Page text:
Torres says that the BLM has been awarded funds “to acquire 78 acres at the high end of the trail adjacent to the south side of County Road 110, where it terminates at the jersey barriers leading into the Río Pueblo de Taos canyon.”

After the land has been acquired, the BLM will begin to actively manage this area to prevent dumping and will construct a trailhead, along with picnic tables, signing and trails that connect to the Rift Valley trail system.

On recent hikes, there have been big horn sheep visible on both sides of the Río Pueblo. According to the BLM staff, other animals that can be seen are lizards, deer and elk, as well as many birds. The gorge is a migratory path for birds; hawks, along with bald and golden eagles have been spotted.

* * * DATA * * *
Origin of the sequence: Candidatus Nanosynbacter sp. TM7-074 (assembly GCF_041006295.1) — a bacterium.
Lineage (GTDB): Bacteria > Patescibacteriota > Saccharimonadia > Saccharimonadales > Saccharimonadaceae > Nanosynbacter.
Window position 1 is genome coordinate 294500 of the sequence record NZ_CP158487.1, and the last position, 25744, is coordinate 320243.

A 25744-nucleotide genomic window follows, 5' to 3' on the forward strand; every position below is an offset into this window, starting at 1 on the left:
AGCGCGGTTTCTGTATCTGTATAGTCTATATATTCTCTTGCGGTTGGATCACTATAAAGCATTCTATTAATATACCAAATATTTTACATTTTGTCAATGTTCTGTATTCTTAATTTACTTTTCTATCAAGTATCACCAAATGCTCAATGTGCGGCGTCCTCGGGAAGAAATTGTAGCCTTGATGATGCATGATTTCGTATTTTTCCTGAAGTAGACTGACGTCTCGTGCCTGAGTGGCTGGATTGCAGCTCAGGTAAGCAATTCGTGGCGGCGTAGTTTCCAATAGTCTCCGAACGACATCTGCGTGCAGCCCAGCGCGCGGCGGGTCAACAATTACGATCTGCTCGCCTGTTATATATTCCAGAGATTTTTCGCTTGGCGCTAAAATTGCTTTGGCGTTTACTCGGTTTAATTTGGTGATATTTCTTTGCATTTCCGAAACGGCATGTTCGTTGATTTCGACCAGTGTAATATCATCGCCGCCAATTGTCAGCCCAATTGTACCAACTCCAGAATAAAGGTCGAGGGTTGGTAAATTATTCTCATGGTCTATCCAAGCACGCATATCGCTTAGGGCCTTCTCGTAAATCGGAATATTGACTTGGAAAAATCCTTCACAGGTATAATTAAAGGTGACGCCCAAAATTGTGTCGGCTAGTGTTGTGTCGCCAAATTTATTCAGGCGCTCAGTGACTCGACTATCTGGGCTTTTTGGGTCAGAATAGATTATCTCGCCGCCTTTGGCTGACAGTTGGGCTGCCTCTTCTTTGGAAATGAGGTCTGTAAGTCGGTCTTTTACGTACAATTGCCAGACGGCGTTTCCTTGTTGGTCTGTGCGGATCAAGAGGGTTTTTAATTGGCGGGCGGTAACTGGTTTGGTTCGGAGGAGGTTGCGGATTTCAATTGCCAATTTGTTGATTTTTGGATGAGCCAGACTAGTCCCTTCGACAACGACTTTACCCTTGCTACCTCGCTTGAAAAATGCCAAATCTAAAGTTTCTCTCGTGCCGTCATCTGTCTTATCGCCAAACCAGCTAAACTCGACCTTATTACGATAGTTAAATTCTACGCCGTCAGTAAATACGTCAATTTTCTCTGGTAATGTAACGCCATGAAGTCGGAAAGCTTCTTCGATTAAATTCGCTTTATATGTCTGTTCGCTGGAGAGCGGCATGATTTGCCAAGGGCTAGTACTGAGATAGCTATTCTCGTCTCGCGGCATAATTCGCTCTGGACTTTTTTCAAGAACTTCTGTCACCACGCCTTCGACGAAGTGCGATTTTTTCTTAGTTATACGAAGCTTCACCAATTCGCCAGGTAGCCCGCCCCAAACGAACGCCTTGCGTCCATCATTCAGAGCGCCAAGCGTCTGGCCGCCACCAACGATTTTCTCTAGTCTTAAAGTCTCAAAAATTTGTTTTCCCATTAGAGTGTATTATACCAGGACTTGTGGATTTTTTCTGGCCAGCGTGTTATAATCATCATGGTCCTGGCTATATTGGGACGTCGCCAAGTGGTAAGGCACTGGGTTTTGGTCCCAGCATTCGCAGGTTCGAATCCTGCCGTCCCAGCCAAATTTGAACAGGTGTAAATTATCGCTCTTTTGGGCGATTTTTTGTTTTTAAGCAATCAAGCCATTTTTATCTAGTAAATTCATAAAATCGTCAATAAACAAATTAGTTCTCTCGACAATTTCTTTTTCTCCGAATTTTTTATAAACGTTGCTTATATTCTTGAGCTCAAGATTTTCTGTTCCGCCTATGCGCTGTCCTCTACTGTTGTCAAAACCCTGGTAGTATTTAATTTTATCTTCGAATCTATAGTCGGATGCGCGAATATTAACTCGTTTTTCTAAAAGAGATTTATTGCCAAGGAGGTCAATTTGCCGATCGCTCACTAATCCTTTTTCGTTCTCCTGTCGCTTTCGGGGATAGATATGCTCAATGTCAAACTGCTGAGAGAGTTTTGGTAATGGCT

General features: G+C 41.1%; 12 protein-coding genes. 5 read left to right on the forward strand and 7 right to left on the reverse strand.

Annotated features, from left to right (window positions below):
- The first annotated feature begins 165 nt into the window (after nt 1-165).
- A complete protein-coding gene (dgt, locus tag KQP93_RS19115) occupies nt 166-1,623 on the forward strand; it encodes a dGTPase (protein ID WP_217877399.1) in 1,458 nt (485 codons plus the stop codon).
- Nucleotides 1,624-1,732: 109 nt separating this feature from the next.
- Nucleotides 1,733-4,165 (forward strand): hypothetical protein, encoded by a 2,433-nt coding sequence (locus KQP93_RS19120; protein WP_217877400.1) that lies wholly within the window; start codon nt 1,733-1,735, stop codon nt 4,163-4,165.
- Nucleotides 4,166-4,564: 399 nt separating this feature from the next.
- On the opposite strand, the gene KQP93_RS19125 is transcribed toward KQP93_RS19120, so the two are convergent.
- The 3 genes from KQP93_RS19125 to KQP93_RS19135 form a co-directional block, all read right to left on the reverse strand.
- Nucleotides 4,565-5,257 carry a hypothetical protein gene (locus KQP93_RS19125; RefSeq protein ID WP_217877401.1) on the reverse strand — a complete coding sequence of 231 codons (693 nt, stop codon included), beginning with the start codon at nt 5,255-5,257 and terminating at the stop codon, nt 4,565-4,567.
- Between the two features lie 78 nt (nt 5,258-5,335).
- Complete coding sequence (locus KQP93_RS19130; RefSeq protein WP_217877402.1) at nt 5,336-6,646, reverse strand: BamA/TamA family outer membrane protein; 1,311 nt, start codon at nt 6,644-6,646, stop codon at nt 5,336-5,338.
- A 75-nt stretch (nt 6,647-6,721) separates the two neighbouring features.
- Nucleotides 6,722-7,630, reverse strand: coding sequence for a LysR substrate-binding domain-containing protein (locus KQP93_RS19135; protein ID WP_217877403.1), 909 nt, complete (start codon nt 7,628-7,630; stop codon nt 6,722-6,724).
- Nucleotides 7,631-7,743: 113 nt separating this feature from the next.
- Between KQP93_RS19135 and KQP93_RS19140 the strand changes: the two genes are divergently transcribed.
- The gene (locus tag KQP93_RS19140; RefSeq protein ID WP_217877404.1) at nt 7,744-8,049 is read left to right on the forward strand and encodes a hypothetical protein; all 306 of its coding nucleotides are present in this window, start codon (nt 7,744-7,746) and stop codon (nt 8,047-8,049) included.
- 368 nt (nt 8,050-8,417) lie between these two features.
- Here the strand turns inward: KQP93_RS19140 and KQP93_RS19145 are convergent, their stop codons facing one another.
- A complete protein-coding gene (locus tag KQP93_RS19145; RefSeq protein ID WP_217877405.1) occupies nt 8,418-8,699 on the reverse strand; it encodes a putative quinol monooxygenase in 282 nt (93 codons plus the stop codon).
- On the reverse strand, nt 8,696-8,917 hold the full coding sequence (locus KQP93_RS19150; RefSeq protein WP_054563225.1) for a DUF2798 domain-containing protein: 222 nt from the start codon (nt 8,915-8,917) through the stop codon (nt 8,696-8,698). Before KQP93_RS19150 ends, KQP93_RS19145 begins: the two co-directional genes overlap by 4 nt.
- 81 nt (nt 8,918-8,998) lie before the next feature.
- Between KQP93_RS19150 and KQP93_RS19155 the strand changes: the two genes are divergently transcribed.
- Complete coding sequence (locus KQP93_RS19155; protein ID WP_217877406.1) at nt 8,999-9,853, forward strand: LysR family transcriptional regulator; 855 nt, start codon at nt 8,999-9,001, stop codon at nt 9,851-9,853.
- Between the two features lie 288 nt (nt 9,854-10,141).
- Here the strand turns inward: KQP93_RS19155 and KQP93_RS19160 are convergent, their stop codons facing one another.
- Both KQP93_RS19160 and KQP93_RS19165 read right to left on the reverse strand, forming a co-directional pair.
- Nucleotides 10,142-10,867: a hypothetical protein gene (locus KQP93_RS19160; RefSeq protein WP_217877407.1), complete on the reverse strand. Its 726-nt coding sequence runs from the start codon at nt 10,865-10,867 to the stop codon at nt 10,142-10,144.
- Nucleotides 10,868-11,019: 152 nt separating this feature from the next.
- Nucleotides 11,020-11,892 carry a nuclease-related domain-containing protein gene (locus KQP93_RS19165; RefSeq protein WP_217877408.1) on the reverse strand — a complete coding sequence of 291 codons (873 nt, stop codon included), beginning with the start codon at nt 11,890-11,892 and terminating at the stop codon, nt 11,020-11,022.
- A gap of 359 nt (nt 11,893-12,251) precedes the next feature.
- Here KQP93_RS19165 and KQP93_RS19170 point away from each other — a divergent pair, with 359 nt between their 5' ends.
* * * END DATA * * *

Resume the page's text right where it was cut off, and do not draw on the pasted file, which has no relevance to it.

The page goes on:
Although they are in the area, it is unusual to see black bear, bobcat, and mountain lion. There are a variety of snakes, with rattlesnakes being rare. Bull snakes, which resemble rattlers, but are non-venomous, are more often seen, but I've never seen any snakes near the trail here.

The lower trailhead is near the confluence of the Río Pueblo and the Río Grande. Both rivers are flowing powerfully now and there is tremendous energy where the two come together, producing thundering rapids and sparkling spray.


North approach: drive north four miles from the Plaza on Paseo del Pueblo to the intersection with the Ski Valley Road. Turn left onto US 64 and drive past the Río Grande Gorge Bridge. Turn left onto the West Rim Road toward Pilar and Ojo Caliente.